chapter 9.docx

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University of Guelph
Family Relations and Human Development
FRHD 1010
Susan Chuang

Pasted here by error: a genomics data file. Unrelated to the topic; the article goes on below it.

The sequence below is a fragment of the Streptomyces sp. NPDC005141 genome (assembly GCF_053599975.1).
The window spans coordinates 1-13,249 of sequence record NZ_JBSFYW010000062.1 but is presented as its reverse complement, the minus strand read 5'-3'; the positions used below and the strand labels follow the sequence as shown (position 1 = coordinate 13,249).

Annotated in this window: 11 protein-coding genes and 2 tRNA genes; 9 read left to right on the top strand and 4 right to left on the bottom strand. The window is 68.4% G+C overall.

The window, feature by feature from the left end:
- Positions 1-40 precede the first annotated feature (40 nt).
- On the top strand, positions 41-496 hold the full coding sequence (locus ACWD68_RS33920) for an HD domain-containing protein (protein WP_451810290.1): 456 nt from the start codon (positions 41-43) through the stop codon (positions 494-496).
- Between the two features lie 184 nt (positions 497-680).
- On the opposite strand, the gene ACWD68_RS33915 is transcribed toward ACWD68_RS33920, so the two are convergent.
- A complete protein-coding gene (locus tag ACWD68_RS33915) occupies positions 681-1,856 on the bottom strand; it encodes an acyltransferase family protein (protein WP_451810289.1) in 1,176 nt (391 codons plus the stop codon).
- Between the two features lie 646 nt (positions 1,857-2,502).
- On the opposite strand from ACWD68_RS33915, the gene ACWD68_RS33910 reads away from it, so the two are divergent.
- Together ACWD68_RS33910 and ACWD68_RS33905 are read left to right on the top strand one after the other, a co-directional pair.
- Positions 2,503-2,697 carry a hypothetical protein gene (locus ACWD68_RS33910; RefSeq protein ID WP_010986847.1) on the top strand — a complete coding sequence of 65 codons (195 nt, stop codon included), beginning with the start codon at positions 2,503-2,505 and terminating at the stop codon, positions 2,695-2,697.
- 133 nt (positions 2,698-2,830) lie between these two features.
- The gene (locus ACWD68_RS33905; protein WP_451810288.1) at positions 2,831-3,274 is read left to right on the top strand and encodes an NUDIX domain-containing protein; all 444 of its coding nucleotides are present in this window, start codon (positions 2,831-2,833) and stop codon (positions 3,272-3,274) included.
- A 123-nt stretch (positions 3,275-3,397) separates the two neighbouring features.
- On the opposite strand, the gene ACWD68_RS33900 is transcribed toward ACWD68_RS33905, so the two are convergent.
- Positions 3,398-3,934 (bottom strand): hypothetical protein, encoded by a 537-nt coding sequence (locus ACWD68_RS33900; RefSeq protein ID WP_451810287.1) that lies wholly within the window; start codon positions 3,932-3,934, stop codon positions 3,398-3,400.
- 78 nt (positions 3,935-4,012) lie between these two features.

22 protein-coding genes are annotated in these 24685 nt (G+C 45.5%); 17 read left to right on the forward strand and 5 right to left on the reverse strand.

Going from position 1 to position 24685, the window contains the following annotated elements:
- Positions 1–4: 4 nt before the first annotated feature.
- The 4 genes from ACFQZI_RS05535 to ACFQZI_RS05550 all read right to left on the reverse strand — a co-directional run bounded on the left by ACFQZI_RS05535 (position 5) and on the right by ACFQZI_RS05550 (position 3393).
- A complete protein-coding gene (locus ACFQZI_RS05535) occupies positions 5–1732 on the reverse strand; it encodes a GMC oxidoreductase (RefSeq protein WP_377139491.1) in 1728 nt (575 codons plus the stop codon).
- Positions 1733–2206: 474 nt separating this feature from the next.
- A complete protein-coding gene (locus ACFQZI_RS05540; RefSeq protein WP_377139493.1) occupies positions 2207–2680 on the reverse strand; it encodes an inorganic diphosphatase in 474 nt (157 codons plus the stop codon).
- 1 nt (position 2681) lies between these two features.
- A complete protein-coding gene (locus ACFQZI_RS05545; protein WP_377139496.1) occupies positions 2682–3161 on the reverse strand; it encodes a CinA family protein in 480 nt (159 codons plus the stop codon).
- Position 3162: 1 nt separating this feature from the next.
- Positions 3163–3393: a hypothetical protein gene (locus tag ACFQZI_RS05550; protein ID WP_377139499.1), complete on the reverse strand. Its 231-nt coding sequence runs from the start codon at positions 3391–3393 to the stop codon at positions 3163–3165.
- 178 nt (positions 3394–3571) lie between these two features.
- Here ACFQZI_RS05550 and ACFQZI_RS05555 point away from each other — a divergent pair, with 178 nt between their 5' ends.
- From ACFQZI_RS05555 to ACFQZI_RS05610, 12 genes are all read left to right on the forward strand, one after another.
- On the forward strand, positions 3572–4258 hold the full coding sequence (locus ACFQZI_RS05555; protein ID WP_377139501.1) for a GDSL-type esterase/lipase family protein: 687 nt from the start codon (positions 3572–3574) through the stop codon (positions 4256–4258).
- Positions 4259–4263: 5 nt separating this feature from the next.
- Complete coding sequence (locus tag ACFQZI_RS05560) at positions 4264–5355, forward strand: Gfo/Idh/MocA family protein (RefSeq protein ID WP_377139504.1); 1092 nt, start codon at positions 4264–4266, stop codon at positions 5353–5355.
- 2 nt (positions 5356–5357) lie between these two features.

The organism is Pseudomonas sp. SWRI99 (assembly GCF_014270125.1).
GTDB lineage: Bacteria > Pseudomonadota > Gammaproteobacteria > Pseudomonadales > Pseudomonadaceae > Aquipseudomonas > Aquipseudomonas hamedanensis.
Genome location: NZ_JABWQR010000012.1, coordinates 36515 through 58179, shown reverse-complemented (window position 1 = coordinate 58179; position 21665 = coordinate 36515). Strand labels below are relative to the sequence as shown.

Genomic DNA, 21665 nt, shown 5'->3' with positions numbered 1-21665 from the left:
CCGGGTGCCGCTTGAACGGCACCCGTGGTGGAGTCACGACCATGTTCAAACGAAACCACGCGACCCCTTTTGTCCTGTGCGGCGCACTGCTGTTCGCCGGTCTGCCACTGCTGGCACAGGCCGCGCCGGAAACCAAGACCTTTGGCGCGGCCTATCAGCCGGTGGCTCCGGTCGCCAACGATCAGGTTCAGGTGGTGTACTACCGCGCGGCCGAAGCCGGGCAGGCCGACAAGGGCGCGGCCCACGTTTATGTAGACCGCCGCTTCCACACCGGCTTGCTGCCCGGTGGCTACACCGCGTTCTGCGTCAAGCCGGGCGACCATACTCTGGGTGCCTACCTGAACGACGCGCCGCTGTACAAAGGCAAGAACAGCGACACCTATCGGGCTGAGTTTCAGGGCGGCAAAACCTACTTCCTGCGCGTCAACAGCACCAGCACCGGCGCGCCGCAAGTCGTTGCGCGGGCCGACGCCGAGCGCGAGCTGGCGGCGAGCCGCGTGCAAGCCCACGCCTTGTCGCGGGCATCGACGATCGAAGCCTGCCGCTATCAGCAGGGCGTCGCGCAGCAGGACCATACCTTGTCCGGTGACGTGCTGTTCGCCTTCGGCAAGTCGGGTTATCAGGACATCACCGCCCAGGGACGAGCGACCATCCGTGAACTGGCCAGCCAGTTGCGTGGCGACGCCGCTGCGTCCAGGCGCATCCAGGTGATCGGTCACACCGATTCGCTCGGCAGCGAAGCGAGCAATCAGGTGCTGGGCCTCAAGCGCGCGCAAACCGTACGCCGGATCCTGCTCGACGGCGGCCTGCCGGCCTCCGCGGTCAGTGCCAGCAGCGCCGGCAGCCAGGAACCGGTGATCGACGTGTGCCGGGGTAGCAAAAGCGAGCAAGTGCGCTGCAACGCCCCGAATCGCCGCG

FRHD* 4/3/2013 6:16:00 PM Chapter 9 Definition  VO2 Max: ability of the body to take in oxygen and transport it to various organs; also called maximum oxygen update  Cardiac Output: quantity of blood flow from the heart  Morningness: preference for going to bed early and waking up early  Eveningness: preference for going to bed late and waking up late  Social Control: restraints on behaviour imposed by social obligations and relationships  Graduated Driver Licensing (GDL): government program in which young people obtain driving privileges gradually, contingent on a safe driving record, rather than all at once  Binge Drinking: consuming five or more drinks in a row for men, four in a row for women  Unstructured Socializing: socializing with friends without any specific goal or activity; includes behaviour such as riding around in a car for fun, going to parties, visiting friends informally, and going out with friends  Postformal Thinking: according to some theorists, the stage of cognitive development that follows formal operations and includes advances in pragmatism and reflective judgment  Pragmatism: theory of cognitive development proposing that postformal thinking involves adapting logical thinking to the practical constraints of real-life situation  Dialectical Thought: according to Basseche, a kind of thinking in emerging adulthood that involves a growing awareness that problems often have no clear solution and two opposing strategies or points of view may each have some merit  Reflective Judgment: capacity to evaluate the accuracy and logical coherence of evidence and arguments, theorized to develop during emerging adulthood  Tertiary Education: education or training beyond secondary school  Identity Versus Identity Confusion: in Erikson’s theory, the crisis of adolescence, with two alternative paths, establishing a clear and definite identity, or experiencing identity confusion, which is a failure to form a stable and secure identity  Identity Status Model: model for researching Erikson’s theory of identity development, classifying identity development into four categories: diffusion, foreclose, moratorium, or identity achievement  Bicultural Identity: identity with two distinct facets, for example one for the local culture and one for the global culture, or one within ones ethnic group and one for others  Stereotype: belief that others possess certain characteristics simply as a result of being a member of a particular group  Cohabitation: unmarried romantic partners living together  Sexually Transmitted Infection (STI): infection transmitted through sexual contact  Unemployment: work status of adults who are not in school, are not working, and are looking for a job  Social-Networking Website: website that allows people to establish and maintain electronic contact with a wide social group  Text Messaging: form of communication on mobile phones that involves typing a message on the screen and sending it  Digital Device: electronic device that allows contact via phone and text message as well as access to the internet, videos, television and direct video conversation Textbook Notes: The Emergence of Emerging Adulthood  Emerging adulthood – young adulthood – adulthood  Median Age for marriage in developed countries; 30 for women, higher for men (age for parenthood is similar)  Reasons for increased ages for entering marriage and parenthood: o Invention of birth control pill 1964, meant that young people no longer had to enter marriage in order to have a stable sexual relationship o Years devoted to pursuing education and training for an occupation o Opportunities available to women  Great deal of social pressure   Today in developed countries, young women exceed young men in educational attainment and have a wide range of opportunities in the workplace that they did not have before Five Features:  Five characteristics that distinguish emerging adulthood from other age periods 1) the age of identity explorations 2) the age of instability 3) the self-focused age 4) the age of feeling in-between 5) the age of possibilities  These five characteristics develop before emerging adulthood and continue afterward, but during they reach their peak  Most distinctive characteristic of emerging adulthood is the age of identity explorations. o This is an age when people explore various possibilities in love and work o When trying out these different possibilities they develop a more definite identity o Understanding of who they are, what their capabilities and limitations are, what their beliefs and values are and how they fit into the society around them st  Eric Eirkson = 1 to develop the idea of identity, issue was mainly in adolescence but now mainly in emerging adulthood  Explorations of emerging adulthood also make it the age of instability  As exploring different possibilities in love and work, it makes life often unstable  Residential changes (move away from home, to become independent, live with love one)  The 20’s are the decade of life when people are most likely to change residential  Emerging adulthood is also a self-focused age  In between adolescents (reliance on parents and young adults long- term commitments in love and work)  During these years emerging adults focus on themselves as they develop the knowledge, skills, and self-understanding  Make independent decisions  Self-focused; not selfish, less egocentric than adolescents and more capable of taking the perspectives of others  Learning to stand alone as a self-sufficient person  Age of feeling in between, no longer an adolescent but not fully an adult  late 20’s and early 30’s reached adulthood  on the way to adulthood but not there yet is “in between” feeling  Age of possibilities  high hopes and great expectations  dramatic change (eg, turning their life in a dramatically different direction) The Cultural Context of Emerging Adulthood:  Europe is the region where emerging adulthood is longest and most leisurely o Entering marriage and parenthood is around 30 o Most affluent, generous, egalitarian societies in the world o (eg. Governments pay for education, finding jobs, unemployment benefits, housing support) o long history of individualism, self development and leisure  Asian cultures  Shared history emphasizing collectivism and family obligations  Emerging adults in US and Europe consistently rank financial independence the most important marker of adulthood  Emerging adults with Asian culture emphasize becoming capable of supporting parents financially the most important (fell obligated to take care of their parents)  Many emerging adulthoods with distinctive cultural characteristics  Split between whether urban and rural areas experience emerging adulthood  Young people in Urban areas such as China and India are more likely to experience emerging adulthood (marry later, have children later, maintain more education)  In Rural areas minimal schooling, marry early, little choice of occupation  Possibilities for emerging adulthood to spread in developing countries Physical Changes of Emerging Adulthood  18 years old people reach their full height  changes of puberty are over  reproduction  strength and endurance continue to grow into 20’s  illness rates are low  most automobile and substance abuse  bones continue to grow in density The Peak of Physical Functioning:  emerging adulthood is the life stage of peak physical functioning, when the body is at its highpoint of health, strength and vigor  Physical stamina is often measured of maximum oxygen uptake or VO2 max: ability of the body to take in oxygen and transport it to various organs o Peaks in the early 20’s  Cardiac output: quantity of blood flow from the heart  Reaction time is faster in early 20’s  The peak ages (physical functioning) vary depending on the sport o Swimmers youngest (late teens) and golfers oldest (early thirties)  Emerging adulthood is life span with least physical illness (no longer vulnerable to diseases to the illnesses and diseases of childhood, and not yet vulnerable to diseases such as cancer and heart disease)  Emerging adulthood is a healthy time of life (excluding poor nutrition, lack of sleep, high stress)  Highest types of injury, death, disease because of behaviour Sleep Patterns and Deficits:  Sleep patterns effect cognitive functioning and emotional well-being  college students = delayed sleep phase syndrome o poor sleep patterns  poor sleep is related to depression and anxiety  poor sleep also causes cognitive deficits in attention, memory, concentration and critical thinking  people vary in their morningness (going to bed early, waking up early) and eveningness (going to bed late, waking up late)  most emerging adults lean towards eveningness, not morningness  change with age, hormonal changes  sleep experts recommend; (sleep hygiene)  waking at the same time each day  getting regular exercise  taking late-afternoon naps  limiting caffeine intake  avoiding excessive alcohol intake Risk Behaviour and Health Issues  emerging adulthood is a time of life where many take risks  because emerging adult is the low point of social control: restrains on behaviour imposed by social obligations and relationships. - they are more likely to take certain ki